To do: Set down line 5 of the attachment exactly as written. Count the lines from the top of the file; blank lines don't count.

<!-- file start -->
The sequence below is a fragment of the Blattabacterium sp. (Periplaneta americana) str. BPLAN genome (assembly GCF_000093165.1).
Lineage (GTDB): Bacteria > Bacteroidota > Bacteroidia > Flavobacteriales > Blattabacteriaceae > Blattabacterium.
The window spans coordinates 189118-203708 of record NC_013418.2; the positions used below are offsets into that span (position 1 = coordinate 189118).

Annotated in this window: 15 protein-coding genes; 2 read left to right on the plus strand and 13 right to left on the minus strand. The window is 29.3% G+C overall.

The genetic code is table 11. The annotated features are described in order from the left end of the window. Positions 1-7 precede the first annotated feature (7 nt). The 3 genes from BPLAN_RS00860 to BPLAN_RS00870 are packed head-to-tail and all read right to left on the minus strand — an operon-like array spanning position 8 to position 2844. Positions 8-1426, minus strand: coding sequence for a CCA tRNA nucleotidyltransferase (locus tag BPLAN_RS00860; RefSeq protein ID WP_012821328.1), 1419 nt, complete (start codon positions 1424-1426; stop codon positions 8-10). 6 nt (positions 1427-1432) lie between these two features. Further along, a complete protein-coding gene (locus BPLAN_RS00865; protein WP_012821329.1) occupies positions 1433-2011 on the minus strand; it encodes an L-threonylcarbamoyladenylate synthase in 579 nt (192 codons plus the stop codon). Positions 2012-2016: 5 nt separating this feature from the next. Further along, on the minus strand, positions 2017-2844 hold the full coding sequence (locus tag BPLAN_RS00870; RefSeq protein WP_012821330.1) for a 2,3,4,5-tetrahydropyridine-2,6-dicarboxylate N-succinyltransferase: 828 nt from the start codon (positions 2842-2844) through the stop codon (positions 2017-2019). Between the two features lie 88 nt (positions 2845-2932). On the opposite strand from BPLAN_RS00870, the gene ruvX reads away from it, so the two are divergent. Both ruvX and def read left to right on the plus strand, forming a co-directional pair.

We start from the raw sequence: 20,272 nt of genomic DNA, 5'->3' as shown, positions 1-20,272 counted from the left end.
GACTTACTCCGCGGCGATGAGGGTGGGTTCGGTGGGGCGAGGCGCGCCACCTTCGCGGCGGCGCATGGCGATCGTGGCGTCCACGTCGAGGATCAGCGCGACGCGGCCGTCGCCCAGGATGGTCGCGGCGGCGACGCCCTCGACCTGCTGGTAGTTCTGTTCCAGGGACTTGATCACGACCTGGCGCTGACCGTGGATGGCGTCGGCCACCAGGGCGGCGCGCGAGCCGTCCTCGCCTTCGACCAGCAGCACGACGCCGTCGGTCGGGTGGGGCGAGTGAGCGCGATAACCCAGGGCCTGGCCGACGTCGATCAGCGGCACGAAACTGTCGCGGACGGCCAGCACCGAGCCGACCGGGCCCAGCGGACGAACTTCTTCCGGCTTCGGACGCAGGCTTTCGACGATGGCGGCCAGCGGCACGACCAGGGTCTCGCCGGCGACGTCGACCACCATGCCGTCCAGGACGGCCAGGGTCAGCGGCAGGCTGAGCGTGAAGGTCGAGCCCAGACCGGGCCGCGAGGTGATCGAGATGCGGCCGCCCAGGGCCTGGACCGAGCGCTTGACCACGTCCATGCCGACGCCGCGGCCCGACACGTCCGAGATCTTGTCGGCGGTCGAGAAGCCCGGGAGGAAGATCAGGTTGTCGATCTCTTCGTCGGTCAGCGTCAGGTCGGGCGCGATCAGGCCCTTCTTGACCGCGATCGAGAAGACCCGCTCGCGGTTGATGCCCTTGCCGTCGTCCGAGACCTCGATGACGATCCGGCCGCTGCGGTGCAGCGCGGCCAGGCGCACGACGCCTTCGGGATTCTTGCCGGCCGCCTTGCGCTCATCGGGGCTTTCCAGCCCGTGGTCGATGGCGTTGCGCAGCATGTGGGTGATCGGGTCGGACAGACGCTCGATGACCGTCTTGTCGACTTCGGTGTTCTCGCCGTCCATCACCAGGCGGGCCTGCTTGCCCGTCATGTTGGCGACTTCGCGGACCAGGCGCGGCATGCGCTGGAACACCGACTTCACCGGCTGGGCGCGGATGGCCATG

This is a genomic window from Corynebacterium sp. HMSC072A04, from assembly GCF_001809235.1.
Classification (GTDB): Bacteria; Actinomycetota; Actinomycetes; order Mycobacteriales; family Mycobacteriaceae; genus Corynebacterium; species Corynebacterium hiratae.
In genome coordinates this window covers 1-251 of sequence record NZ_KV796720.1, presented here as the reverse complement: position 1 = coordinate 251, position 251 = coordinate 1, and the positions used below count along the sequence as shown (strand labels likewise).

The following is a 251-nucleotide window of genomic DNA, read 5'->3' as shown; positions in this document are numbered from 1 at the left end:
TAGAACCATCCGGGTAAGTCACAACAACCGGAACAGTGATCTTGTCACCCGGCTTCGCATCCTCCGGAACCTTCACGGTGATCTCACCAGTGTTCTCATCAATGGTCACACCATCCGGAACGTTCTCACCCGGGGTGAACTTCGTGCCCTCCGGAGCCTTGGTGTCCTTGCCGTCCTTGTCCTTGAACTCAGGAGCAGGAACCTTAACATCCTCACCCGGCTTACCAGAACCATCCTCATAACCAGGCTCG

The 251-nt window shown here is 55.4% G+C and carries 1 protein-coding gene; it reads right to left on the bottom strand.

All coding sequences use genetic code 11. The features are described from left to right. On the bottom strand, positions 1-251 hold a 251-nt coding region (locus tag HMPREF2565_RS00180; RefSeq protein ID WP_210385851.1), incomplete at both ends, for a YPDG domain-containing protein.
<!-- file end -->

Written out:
The genetic code is table 11. The annotated features are described in order from the left end of the window. Positions 1-7 precede the first annotated feature (7 nt). The 3 genes from BPLAN_RS00860 to BPLAN_RS00870 are packed head-to-tail and all read right to left on the minus strand — an operon-like array spanning position 8 to position 2844. Positions 8-1426, minus strand: coding sequence for a CCA tRNA nucleotidyltransferase (locus tag BPLAN_RS00860; RefSeq protein ID WP_012821328.1), 1419 nt, complete (start codon positions 1424-1426; stop codon positions 8-10). 6 nt (positions 1427-1432) lie between these two features. Further along, a complete protein-coding gene (locus BPLAN_RS00865; protein WP_012821329.1) occupies positions 1433-2011 on the minus strand; it encodes an L-threonylcarbamoyladenylate synthase in 579 nt (192 codons plus the stop codon). Positions 2012-2016: 5 nt separating this feature from the next. Further along, on the minus strand, positions 2017-2844 hold the full coding sequence (locus tag BPLAN_RS00870; RefSeq protein WP_012821330.1) for a 2,3,4,5-tetrahydropyridine-2,6-dicarboxylate N-succinyltransferase: 828 nt from the start codon (positions 2842-2844) through the stop codon (positions 2017-2019). Between the two features lie 88 nt (positions 2845-2932). On the opposite strand from BPLAN_RS00870, the gene ruvX reads away from it, so the two are divergent. Both ruvX and def read left to right on the plus strand, forming a co-directional pair.